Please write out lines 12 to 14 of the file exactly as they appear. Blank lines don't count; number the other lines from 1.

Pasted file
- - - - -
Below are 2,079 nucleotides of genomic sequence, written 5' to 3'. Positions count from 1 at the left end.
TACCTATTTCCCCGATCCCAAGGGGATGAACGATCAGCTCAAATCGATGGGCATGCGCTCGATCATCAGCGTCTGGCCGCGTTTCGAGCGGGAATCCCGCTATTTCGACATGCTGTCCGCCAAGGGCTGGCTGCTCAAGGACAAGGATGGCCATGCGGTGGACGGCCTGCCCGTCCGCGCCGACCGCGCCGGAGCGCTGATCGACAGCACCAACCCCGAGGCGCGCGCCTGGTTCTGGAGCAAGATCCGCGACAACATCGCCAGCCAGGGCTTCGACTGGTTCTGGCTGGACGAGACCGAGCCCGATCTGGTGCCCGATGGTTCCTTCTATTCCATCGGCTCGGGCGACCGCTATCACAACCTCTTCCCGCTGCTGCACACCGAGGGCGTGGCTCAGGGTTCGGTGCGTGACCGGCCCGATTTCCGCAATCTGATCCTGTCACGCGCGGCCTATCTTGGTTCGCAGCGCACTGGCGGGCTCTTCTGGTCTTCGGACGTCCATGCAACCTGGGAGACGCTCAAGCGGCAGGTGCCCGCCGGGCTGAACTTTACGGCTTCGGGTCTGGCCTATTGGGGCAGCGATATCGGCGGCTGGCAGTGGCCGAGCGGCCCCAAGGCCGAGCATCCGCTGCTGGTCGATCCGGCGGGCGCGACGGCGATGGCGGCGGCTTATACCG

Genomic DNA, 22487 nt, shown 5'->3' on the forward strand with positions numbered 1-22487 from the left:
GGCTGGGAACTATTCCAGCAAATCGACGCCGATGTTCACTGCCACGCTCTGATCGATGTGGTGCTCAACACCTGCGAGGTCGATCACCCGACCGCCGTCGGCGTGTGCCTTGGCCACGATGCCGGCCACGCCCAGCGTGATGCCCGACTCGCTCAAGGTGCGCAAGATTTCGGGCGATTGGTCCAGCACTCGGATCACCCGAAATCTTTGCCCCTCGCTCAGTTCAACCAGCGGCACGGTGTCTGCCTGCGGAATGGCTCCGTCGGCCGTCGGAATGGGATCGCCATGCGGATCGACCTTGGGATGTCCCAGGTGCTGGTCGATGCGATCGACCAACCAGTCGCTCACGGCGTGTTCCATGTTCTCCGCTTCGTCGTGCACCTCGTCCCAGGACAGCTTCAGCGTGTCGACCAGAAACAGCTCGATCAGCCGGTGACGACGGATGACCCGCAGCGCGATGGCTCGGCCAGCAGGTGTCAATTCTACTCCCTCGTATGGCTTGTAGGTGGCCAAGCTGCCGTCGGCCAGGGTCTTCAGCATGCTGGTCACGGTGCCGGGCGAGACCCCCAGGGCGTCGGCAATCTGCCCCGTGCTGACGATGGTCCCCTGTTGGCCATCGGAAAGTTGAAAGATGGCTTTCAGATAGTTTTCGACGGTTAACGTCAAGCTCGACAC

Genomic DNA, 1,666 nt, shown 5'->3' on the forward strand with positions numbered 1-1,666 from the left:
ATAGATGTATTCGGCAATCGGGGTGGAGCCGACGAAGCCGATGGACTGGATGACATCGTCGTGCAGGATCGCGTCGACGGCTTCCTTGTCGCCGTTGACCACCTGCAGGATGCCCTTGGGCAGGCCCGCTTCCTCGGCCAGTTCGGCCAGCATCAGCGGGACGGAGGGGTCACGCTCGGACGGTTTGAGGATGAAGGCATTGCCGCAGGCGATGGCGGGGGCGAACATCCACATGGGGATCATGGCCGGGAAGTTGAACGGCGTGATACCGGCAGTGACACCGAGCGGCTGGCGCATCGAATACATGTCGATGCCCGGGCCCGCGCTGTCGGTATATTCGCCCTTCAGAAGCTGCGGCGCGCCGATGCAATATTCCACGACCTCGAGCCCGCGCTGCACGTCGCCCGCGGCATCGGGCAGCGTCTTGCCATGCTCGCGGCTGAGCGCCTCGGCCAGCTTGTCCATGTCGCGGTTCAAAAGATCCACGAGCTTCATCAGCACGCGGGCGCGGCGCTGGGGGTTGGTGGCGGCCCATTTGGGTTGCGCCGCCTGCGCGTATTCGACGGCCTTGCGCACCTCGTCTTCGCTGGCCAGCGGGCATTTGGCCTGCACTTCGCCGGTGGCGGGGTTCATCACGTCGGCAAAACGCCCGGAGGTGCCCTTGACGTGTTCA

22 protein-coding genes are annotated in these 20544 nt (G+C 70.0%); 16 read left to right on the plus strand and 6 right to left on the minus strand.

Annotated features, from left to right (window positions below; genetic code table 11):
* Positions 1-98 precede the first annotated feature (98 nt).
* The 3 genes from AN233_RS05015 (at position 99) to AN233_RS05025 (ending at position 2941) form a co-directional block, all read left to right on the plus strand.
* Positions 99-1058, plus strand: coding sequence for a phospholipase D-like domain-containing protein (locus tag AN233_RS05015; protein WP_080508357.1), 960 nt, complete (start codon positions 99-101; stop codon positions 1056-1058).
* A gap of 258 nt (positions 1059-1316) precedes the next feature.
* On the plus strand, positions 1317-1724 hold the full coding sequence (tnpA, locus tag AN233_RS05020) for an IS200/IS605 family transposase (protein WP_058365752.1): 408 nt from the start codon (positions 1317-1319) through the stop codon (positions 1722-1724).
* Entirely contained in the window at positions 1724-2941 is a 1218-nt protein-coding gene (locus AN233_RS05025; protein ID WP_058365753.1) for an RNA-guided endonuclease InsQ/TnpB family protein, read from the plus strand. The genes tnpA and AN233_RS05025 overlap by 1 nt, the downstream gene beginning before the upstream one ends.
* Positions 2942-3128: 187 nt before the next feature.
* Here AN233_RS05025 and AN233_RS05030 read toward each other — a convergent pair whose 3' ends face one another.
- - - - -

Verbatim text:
* A gap of 258 nt (positions 1059-1316) precedes the next feature.
* On the plus strand, positions 1317-1724 hold the full coding sequence (tnpA, locus tag AN233_RS05020) for an IS200/IS605 family transposase (protein WP_058365752.1): 408 nt from the start codon (positions 1317-1319) through the stop codon (positions 1722-1724).
* Entirely contained in the window at positions 1724-2941 is a 1218-nt protein-coding gene (locus AN233_RS05025; protein ID WP_058365753.1) for an RNA-guided endonuclease InsQ/TnpB family protein, read from the plus strand. The genes tnpA and AN233_RS05025 overlap by 1 nt, the downstream gene beginning before the upstream one ends.